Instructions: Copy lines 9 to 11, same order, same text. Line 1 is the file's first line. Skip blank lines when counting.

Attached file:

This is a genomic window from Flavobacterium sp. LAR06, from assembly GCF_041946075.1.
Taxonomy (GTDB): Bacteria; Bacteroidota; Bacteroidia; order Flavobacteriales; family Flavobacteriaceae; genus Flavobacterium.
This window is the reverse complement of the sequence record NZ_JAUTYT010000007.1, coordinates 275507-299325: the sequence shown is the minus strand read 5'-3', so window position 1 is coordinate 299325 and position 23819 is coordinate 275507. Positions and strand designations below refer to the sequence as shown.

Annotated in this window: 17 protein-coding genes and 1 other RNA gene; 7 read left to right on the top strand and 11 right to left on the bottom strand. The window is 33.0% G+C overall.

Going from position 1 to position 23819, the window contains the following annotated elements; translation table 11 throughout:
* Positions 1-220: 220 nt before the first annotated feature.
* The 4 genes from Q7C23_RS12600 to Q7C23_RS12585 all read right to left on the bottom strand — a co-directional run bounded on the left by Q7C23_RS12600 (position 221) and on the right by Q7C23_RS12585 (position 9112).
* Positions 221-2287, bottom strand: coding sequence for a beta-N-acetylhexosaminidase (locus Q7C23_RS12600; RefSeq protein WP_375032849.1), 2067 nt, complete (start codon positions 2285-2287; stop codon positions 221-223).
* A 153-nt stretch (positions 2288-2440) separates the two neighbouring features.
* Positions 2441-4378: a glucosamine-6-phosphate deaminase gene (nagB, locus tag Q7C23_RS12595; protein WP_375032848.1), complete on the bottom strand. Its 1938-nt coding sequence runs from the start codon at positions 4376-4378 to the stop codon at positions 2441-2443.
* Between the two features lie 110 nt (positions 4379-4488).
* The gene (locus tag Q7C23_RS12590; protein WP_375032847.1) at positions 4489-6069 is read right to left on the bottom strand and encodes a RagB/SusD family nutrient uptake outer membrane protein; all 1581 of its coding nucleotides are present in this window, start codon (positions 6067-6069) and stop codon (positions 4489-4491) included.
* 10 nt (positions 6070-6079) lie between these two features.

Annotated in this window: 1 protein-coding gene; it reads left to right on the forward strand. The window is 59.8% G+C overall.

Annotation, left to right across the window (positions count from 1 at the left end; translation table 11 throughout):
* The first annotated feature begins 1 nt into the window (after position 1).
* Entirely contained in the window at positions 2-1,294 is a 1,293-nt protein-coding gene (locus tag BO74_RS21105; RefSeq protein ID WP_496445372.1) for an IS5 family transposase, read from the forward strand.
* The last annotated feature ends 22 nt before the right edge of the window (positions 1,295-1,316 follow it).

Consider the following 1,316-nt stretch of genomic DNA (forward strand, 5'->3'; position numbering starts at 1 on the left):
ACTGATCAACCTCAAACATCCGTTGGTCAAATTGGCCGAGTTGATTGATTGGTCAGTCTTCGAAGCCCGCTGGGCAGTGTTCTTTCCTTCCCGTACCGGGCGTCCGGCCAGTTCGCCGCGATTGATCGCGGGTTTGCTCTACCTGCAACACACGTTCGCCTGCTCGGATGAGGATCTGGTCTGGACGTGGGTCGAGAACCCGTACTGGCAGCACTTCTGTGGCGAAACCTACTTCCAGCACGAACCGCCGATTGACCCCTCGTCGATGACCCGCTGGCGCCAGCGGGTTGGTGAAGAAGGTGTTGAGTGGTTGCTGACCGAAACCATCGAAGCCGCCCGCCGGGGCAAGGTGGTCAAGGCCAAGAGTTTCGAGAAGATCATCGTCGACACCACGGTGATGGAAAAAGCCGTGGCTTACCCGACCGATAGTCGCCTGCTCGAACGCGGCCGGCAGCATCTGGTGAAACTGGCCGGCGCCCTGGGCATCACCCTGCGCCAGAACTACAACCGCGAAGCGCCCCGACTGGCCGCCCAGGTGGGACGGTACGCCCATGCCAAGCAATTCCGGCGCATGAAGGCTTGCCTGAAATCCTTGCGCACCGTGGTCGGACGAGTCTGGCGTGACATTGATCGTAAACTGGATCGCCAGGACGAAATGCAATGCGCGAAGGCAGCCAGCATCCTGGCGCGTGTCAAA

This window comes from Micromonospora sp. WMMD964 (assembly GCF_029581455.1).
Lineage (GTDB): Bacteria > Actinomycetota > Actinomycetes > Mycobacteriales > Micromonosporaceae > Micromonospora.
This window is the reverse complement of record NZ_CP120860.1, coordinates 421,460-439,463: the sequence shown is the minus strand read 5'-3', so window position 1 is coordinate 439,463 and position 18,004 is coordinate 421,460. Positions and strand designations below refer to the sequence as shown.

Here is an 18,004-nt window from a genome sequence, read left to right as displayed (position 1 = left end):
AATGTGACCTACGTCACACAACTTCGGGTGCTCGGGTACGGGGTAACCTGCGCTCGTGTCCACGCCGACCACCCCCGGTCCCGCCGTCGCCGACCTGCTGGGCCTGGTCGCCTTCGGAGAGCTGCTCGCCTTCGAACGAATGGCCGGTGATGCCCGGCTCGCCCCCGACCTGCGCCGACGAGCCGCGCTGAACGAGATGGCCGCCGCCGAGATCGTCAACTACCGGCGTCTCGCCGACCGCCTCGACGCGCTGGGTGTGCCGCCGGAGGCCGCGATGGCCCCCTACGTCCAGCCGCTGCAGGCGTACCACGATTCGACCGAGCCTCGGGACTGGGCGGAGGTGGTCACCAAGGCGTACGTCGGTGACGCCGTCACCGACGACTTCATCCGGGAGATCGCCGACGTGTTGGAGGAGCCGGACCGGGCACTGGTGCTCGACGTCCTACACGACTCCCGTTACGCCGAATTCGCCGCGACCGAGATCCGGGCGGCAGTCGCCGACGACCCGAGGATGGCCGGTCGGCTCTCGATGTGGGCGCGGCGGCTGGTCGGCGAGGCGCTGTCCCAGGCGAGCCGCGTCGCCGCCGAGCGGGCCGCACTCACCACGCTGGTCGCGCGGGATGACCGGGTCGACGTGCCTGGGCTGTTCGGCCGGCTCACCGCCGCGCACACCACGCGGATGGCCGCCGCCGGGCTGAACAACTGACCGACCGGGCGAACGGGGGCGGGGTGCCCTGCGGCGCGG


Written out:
* A 153-nt stretch (positions 2288-2440) separates the two neighbouring features.
* Positions 2441-4378: a glucosamine-6-phosphate deaminase gene (nagB, locus tag Q7C23_RS12595; protein WP_375032848.1), complete on the bottom strand. Its 1938-nt coding sequence runs from the start codon at positions 4376-4378 to the stop codon at positions 2441-2443.
* Between the two features lie 110 nt (positions 4379-4488).